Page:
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Main Street Federal Funding Back on Again

The federal government has restored funding to the Main Street Enhancement Project, Public Works Commissioner Gustav James told reporters at a press conference Thursday.

"We have resolved this issue. Federal Funding has been established," James said.

"Yesterday we received written confirmation from the federal government that the Federal Highway Administration does in fact agree that the Main Street Enhancement Project is eligible for funding as originally planned," James added. He also said work was never halted on the project "because we were always confident that the facts were clear and well-documented and that these clear facts would result in the federal government’s concurrence that the project is eligible for federal funding."

The Federal Highway Administration announced Feb. 7 it had suspended funding for the work, saying contractor Tip Top Construction had improperly subcontracted management and bonding to another company, Prestige Building Co., in breach of federal oversight requirements. It suspended funding for the work indefinitely, pending a resolution of the problem.

Plans for the work began at least as far back as 2010 and, in 2013, former Gov. John deJongh Jr.’s administration put the work out to bid. There were two serious bids: one from Tip Top Construction and one from Island Roads.

Tip Top Construction sued after its $8 million bid for the work was rejected in favor of a $10.4 million bid from Island Roads. The government argued in part that Tip Top’s bid was rejected because it was "mathematically unbalanced," meaning its estimates did not line up well with the government’s engineers’ estimates. V.I. Superior Court initially granted a temporary restraining order but dropped the restraining order in January, ruling that Tip Top was unlikely to succeed on the merits.

But in April 2014, the V.I. Supreme Court reversed the Superior Court decision, saying that court applied too strict a standard of review. [Tip Top Main Street Supreme Court Opinion]

It sent the question back to Superior Court for adjudication but that court had not acted on the matter when, in August of 2015, Gov. Kenneth Mapp’s administration awarded the contract to Tip Top. In October of that year, Mapp administration officials said work should begin in November 2015. The start of work was delayed until July 2016.

According to the letter from Federal Highway Administration official Michael Avery, funding for the project was suspended because of an unapproved partnership between contractor Tip Top Construction and subcontractor Prestige Building, which he said was not previously disclosed during the bid award process.

According to the contract documents, Tip Top and Prestige’s agreement allowed the companies to pool their resources for the project, which includes the construction of a “new historic streetscape with underground utilities, concrete pavement, cobble paver and landscaping, and all related management.” The performance bond guaranty was signed on Sept. 15, 2015, by both company presidents.

The document also provides that Prestige, as the subcontractor, shall provide surety for the project along with “full financial control of the contract proceeds through a mutually agreed escrow account controlled by subcontractor.”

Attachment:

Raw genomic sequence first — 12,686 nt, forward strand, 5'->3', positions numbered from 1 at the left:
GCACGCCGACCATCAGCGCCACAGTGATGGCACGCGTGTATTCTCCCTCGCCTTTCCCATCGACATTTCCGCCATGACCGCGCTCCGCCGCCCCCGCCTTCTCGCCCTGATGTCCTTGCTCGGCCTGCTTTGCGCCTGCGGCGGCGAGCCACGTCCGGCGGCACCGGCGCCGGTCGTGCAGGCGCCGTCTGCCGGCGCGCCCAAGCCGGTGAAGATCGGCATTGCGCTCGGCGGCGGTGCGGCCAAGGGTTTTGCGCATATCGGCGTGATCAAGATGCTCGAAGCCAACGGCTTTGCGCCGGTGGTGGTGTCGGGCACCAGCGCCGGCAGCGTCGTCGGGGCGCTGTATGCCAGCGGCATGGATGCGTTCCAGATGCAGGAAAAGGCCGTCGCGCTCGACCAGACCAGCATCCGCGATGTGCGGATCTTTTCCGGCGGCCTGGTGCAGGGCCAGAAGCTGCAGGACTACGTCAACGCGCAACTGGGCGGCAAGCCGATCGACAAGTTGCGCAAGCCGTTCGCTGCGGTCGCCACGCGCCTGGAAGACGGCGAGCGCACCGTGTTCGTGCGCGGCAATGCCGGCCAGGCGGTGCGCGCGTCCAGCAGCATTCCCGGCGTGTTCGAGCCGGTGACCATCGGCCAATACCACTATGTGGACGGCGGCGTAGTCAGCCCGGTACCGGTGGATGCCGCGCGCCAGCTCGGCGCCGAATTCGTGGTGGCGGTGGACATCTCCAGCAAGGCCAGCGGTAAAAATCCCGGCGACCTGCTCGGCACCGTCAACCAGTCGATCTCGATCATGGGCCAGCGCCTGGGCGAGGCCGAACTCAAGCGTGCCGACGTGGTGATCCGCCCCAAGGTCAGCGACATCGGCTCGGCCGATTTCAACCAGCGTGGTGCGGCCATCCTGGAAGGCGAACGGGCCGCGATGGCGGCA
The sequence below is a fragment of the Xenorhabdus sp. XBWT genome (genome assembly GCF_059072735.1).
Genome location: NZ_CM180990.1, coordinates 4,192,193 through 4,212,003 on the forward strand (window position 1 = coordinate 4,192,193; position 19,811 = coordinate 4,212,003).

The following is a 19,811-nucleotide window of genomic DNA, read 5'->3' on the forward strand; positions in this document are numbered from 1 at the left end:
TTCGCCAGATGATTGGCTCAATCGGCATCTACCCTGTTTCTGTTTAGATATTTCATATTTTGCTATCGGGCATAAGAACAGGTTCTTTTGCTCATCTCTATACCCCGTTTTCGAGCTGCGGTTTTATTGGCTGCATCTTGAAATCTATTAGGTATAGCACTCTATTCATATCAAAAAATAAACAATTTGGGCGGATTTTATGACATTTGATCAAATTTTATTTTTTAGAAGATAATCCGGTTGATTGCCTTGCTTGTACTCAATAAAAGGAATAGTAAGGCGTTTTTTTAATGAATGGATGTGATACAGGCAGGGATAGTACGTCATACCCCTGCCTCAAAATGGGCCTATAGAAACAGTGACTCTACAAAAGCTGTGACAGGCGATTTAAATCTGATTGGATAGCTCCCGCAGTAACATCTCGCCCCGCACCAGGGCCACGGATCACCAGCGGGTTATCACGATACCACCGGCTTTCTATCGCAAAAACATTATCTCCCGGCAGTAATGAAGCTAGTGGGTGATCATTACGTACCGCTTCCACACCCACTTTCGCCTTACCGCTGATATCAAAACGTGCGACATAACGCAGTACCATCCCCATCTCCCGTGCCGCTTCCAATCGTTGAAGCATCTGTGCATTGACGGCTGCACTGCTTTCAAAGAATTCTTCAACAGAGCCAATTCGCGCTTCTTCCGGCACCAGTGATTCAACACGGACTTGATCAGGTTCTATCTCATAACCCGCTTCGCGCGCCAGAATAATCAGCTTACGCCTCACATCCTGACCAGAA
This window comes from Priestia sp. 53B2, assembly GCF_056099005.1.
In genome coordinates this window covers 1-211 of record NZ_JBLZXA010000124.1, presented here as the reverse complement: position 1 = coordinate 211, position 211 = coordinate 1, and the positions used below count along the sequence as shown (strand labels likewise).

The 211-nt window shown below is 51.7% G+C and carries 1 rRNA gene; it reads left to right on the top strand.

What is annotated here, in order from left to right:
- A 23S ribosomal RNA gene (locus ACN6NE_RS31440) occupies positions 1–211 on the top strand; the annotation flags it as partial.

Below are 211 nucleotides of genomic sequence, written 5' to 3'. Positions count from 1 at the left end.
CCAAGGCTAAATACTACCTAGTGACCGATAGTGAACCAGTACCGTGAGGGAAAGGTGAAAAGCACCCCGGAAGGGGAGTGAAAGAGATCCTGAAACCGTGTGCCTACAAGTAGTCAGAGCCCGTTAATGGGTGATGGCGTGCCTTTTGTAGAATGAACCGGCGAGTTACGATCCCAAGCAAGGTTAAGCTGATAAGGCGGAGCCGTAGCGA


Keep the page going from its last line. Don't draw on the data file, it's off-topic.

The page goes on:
Contract documents also include copies of the $8.4 million performance bond, which names Tip Top Construction as the principal.

On Thursday, James said that what matters is that the performance bonds were and are in effect, are enforceable and are issued to Tip Top, not Prestige. There are two bonds, both with Westchester Fire Insurance Co.; one for performance and one for costs, James said.

Public Works disagreed with the FHA and protested the decision. After Public Works provided FHA with information from the insurance company, FHA came around, he said.

"These bonds are paid for. They are insurance policies and you can’t say it is invalid after we have bought it," James said. They were contracted and purchased using V.I. government forms, ensuring they met the requirements of the law and extended until Tip Top completed its obligations.

James said he wrote Westchester Fire Insurance Co. on Nov. 15 asking it to clarify the terms of the bond for FHA.

On Nov. 21, the deadline cited by FHA, he had not yet received confirmation, at least in part because of the Thanksgiving holiday, he said. But on Dec. 2, he got confirmation from Westchester Fire Insurance, which Public Works forwarded to FHA. The Federal Highway Administration responded Dec. 7.

"We agree the bond issued to Tip Top appears valid and meets applicable laws associated with this project. Federal funds are no longer suspended for this project," James read from the FHA letter.

"I hope this has finally settled this matter," he said.

Asked about the status of the second company, the subsidiary bond guarantor, Prestige Construction, he said, "Let’s be clear; only Tip Top is covered by this bond."

"Prestige is not a party to the bond guarantee. Prestige and Tip Top have an agreement between each other but Prestige is not a party to the bond," he said.

Asked how the work on Main Street is proceeding, James said the first block is still under construction; a 36-inch storm sewer line is being installed, along with a sanitary sewer and a force main water line.

They "expect to be out of the first block, I believe, by January," James said.

He said the work "will definitely not be completed in time for the centennial or carnival."

"We can make it presentable, we can make it acceptable but it will not be completed in time for carnival," he said. Tip Top has about 500 days for the work under the terms of the contract, he said.

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